36. ^ "Jon Rubinstein: OS X and iOS 7 borrow features from webOS". Engadget. Retrieved August 7, 2017. 
  37. ^ "Open Source edition home page". Retrieved April 3, 2018. 
  38. ^ "Open Source Packages". Retrieved April 6, 2014. 
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  42. ^ MotionApps. October 25, 2010.Classic's Got a Brand New Home! MotionApps Hands Classic Over to Palm
  43. ^ Precentral (precentral.net). Homebrew Apps
  44. ^ milominderbinder (precentral.net) January 22, 2010. Getting Started: Homebrew Apps, Patches, and Themes with webOS Quick Install.
  45. ^ "HP webOS Doctor". HPWebOS.com. Retrieved January 6, 2014. 
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  49. ^ Mies, Ginny. "Meet the Palm Pixi: The Newest webOS Smartphone". Network World. Retrieved 2018-06-24. 
  50. ^ "Palm Pre 2 WebOS 2.0 smartphone". Retrieved 2018-06-24. 
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  55. ^ "TouchPad Go | HP - The Verge". www.theverge.com. Retrieved 2018-06-24. 
  56. ^ "LG webOS TV Smart+". LG.com. LG Corporation. Retrieved August 28, 2016.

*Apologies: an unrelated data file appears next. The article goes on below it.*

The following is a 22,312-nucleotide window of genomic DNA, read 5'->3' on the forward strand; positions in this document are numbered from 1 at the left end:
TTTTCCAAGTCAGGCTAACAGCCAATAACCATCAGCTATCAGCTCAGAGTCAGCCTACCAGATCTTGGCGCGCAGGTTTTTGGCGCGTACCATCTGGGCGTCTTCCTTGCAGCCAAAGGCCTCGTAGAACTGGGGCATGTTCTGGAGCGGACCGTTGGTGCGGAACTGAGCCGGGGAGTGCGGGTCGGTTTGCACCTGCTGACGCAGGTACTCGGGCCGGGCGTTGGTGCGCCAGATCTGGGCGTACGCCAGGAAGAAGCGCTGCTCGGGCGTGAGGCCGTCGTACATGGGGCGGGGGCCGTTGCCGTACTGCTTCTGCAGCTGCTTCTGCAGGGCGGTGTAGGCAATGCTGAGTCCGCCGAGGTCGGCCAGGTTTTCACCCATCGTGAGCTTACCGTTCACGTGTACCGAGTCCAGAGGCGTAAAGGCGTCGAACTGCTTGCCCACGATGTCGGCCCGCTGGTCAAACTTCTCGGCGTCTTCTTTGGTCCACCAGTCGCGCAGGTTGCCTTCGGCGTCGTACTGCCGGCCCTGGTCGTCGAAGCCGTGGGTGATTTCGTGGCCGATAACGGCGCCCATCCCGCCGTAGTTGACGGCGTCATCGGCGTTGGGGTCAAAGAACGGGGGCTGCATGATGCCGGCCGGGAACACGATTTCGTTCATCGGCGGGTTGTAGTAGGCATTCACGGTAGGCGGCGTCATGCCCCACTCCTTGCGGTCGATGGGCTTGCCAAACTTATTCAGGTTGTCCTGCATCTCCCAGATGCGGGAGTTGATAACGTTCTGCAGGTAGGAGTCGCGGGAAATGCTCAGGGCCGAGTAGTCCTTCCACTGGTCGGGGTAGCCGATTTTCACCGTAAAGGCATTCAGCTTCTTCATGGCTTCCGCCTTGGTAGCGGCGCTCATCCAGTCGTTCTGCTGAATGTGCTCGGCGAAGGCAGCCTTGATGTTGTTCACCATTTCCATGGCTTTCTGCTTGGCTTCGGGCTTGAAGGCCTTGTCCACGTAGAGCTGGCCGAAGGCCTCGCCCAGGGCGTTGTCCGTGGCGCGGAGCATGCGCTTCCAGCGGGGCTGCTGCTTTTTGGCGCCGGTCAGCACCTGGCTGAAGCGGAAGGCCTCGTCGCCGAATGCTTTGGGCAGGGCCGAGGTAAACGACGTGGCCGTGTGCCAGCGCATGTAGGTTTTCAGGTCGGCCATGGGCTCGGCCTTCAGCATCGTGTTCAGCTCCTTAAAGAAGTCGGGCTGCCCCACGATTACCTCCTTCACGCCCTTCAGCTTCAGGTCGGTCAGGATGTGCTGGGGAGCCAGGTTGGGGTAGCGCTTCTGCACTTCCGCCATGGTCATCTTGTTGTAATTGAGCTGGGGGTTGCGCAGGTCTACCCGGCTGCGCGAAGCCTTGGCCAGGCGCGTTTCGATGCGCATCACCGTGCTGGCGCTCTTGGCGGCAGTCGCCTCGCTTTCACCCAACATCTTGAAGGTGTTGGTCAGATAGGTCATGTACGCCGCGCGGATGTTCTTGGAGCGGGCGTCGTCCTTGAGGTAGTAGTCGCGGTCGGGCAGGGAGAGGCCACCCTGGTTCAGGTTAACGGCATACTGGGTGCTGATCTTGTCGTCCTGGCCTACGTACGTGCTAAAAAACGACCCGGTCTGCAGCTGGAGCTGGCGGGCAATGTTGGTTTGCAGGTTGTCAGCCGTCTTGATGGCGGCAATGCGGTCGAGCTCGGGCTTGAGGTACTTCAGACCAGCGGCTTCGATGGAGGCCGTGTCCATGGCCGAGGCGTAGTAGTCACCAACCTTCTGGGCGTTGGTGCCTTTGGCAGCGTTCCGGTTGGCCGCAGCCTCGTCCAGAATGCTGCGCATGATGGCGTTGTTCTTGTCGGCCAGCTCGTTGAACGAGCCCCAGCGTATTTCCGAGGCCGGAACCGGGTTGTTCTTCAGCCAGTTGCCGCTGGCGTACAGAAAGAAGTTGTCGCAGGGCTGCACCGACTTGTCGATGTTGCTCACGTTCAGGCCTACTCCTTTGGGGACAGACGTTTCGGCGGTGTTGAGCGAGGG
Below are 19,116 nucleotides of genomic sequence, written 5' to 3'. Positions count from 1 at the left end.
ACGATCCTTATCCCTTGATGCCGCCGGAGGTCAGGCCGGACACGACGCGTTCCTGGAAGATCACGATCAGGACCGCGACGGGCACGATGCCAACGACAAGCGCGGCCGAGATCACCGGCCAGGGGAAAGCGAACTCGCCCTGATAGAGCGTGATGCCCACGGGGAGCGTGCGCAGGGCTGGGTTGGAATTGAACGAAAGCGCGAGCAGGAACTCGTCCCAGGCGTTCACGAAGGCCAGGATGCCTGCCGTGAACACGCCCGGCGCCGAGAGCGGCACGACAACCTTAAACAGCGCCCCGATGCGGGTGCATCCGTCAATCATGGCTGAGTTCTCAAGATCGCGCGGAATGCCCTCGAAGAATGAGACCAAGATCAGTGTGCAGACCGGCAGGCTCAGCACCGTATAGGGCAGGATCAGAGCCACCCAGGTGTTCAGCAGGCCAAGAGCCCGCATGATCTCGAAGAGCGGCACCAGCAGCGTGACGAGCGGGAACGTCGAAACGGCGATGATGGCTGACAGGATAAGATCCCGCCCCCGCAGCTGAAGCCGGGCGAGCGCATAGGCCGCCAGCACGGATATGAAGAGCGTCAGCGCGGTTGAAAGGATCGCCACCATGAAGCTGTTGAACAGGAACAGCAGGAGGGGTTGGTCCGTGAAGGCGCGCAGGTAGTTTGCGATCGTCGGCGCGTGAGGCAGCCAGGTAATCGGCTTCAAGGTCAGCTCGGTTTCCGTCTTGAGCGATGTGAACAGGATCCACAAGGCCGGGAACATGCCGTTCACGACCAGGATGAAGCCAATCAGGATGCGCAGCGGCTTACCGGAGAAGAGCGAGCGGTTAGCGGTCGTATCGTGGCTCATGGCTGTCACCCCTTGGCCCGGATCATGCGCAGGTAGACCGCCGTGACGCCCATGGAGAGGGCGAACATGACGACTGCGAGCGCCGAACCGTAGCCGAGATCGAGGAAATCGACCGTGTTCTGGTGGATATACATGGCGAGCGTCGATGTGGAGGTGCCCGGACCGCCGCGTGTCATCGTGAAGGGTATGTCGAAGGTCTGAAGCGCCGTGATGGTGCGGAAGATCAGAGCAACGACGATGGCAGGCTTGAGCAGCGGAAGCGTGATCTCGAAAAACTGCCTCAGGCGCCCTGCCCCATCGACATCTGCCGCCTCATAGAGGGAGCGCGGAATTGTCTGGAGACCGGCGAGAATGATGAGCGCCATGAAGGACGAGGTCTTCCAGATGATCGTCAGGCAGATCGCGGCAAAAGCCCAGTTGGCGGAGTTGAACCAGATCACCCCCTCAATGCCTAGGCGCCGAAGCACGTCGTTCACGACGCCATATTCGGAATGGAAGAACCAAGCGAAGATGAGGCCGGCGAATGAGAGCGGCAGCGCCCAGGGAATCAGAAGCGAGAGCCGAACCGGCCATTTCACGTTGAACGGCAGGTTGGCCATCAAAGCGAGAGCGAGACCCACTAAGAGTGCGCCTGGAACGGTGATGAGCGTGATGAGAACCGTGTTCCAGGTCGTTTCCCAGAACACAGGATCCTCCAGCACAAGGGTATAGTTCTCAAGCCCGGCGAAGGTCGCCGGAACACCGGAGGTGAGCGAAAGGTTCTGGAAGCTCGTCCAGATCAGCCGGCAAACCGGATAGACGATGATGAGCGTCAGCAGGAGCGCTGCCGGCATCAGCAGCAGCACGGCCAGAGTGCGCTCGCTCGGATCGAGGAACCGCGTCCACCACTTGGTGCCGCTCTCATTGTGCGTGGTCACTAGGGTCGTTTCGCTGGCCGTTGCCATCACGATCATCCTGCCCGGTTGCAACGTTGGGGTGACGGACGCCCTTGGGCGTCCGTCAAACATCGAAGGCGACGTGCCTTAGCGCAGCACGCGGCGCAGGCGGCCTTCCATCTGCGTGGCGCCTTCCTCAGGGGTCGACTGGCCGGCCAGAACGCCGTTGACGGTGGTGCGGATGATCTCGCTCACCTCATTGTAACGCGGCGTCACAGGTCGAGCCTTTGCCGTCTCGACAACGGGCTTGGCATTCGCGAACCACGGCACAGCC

57. ^ Archer, John. "LG's WebOS Smart TV System Just Got Even Better". Forbes. Retrieved 2018-06-24. 
  58. ^ "LG has released an affordable laser projector". The Verge. Retrieved 2018-06-24. 
  59. ^ "LG combines webOS, lasers, and lumens into another reason to replace your TV". The Verge. Retrieved 2018-06-24. 
  60. ^ "LG's new smart fridge features a transparent 29-inch touchscreen". The Verge. Retrieved 2018-06-24. 
  61. ^ "LG put webOS and Amazon Alexa on a fridge". The Verge. Retrieved 2018-06-24. 
  62. ^ Byford, Sam (March 1, 2015). "Our first look at LG's new webOS and Android Wear smartwatches". The Verge. Retrieved August 28, 2016. 
  63. ^ Benson, Matthew (June 23, 2015). "Watch Urbane LTE impressions: LG's little known webOS experiment". Android Authority. Retrieved August 28, 2016. 
  64. ^ Reed, Brad (March 5, 2015). "I can't believe I'm saying this but… webOS looks like a great smartwatch platform". BGR. Retrieved August 28, 2016. 

External linksEdit